In practice, Bend Memorial Clinic neurologist Steve Goins said he’s telling Parkinson’s patients they need to get 2½ hours of exercise a week on a regular, consistent basis. “We know that it improves balance, decreases falls and wards off depression,” he said.
Medicine has taken a similar turn on Parkinson’s support groups, Chaimov said. Doctors used to think witnessing later stages of the disease would depress patients, but that’s no longer the case, she said.
Central Oregon has seen the number of local support groups grow from one to three, including one just for Parkinson’s caregivers. As with the exercise classes, the growth in support groups is the result of advocacy by the Central Oregon Parkinson’s Council, Chaimov said.
Parkinson’s Resources helped pay for local dance instructor Julie Carda to travel to New York City last year for training in Dance for PD, a program developed in collaboration with the Mark Morris Dance Group. The class uses various choreography styles and is adapted to accommodate people at any level of physical ability, from walking to wheelchair, she said.
Carda said the class, held at First Presbyterian Church in Bend, has been a hit because it goes beyond exercise. There’s imagery, awareness of the body in time and space, rhythm and joy, Carda said. Those things help people forget about the fact they need to keep moving, which is hard enough when you’re not dealing with a loss of motor function, balance or tremors, she said.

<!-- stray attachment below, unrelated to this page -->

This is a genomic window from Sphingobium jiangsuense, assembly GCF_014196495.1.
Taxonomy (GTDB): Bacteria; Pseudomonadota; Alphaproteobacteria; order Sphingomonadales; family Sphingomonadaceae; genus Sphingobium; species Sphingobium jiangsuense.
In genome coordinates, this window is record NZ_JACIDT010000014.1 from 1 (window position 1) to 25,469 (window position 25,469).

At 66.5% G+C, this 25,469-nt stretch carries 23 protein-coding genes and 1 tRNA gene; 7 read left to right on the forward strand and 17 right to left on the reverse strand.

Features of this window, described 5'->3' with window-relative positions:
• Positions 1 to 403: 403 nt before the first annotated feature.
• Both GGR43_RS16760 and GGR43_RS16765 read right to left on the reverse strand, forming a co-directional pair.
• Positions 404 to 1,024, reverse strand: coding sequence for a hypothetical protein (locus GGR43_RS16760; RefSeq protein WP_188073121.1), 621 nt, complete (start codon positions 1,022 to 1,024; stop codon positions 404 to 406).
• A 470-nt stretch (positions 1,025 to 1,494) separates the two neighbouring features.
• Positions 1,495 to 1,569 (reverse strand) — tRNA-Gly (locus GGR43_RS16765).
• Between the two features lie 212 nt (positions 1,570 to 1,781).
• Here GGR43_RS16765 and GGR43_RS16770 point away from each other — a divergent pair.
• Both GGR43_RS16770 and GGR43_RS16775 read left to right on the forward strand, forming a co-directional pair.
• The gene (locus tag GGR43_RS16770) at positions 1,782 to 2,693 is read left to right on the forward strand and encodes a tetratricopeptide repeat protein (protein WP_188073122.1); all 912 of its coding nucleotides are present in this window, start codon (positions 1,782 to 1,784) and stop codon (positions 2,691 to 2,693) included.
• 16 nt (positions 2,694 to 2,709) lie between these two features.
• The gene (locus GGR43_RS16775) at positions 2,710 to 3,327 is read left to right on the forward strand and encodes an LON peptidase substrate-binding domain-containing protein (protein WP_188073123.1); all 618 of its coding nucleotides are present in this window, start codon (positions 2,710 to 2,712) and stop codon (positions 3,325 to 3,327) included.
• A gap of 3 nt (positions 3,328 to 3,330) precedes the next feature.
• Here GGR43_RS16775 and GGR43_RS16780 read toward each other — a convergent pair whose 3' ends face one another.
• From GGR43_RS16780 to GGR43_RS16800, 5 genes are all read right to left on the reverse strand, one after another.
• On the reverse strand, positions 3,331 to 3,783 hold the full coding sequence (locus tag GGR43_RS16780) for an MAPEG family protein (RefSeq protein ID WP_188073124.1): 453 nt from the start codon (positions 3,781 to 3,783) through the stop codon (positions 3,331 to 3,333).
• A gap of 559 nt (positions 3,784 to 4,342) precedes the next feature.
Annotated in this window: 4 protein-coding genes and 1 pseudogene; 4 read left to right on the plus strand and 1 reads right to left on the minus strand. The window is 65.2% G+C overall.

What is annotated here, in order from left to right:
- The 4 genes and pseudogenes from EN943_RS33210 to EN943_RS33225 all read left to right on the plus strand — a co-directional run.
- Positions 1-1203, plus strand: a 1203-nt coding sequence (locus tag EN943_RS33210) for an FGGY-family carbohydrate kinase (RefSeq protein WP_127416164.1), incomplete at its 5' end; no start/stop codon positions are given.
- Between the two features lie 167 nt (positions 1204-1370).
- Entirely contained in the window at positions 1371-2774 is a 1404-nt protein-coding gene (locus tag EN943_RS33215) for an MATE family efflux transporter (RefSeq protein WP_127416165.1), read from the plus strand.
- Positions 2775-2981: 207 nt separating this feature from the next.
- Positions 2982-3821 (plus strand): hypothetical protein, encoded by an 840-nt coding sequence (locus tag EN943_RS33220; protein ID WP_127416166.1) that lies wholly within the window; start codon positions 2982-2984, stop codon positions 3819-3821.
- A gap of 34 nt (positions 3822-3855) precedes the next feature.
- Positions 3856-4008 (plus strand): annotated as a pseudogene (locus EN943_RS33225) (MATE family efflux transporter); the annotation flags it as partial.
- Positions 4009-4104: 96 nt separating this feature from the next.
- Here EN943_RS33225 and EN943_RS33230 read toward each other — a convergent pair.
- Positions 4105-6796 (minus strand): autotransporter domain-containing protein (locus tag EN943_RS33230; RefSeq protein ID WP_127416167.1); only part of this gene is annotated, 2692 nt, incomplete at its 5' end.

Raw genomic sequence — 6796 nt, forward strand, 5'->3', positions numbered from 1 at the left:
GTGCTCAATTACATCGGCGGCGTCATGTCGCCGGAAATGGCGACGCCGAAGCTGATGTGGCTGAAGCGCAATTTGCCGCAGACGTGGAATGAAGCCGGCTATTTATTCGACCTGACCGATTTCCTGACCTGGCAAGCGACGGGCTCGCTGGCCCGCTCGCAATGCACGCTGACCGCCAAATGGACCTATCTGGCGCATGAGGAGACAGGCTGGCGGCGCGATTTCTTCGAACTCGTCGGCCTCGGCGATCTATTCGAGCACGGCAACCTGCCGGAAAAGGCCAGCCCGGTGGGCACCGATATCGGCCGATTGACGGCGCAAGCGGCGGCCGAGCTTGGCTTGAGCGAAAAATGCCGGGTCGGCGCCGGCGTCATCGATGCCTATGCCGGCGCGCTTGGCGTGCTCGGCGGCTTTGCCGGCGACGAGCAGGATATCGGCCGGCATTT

“We want them to show up for dance class because it’s exciting. Their brain is going to get stimulated, and their best friend is there, and they’re going to see them today.”
Parkinson’s is a fairly recent diagnosis for George Lee, a retired police officer from Seattle. Hearing the news from a Bend neurologist last April, the 64-year-old was at first relieved to have an answer for the depression, anxiety, muscle soreness, tremor and memory problems that bothered him over the last two years. At the same time he’s facing a long-term progressively degenerative disease. Activities with other Parkinson’s patients have helped him come to terms with it. He goes to tai chi, and he dived into pingpong, which he played during his 24 years in the Army. “I thought I was good,” he said, but he found out, “I wasn’t as good as I thought I was.”
Lee plays both with Parkinson’s patients and with the table tennis club members. He’s even taken some lessons from Borne, the club president. A friend of his is also in the table tennis club, so they play when they get together.
“It’s really helped me to sort of get back into society,” Lee said.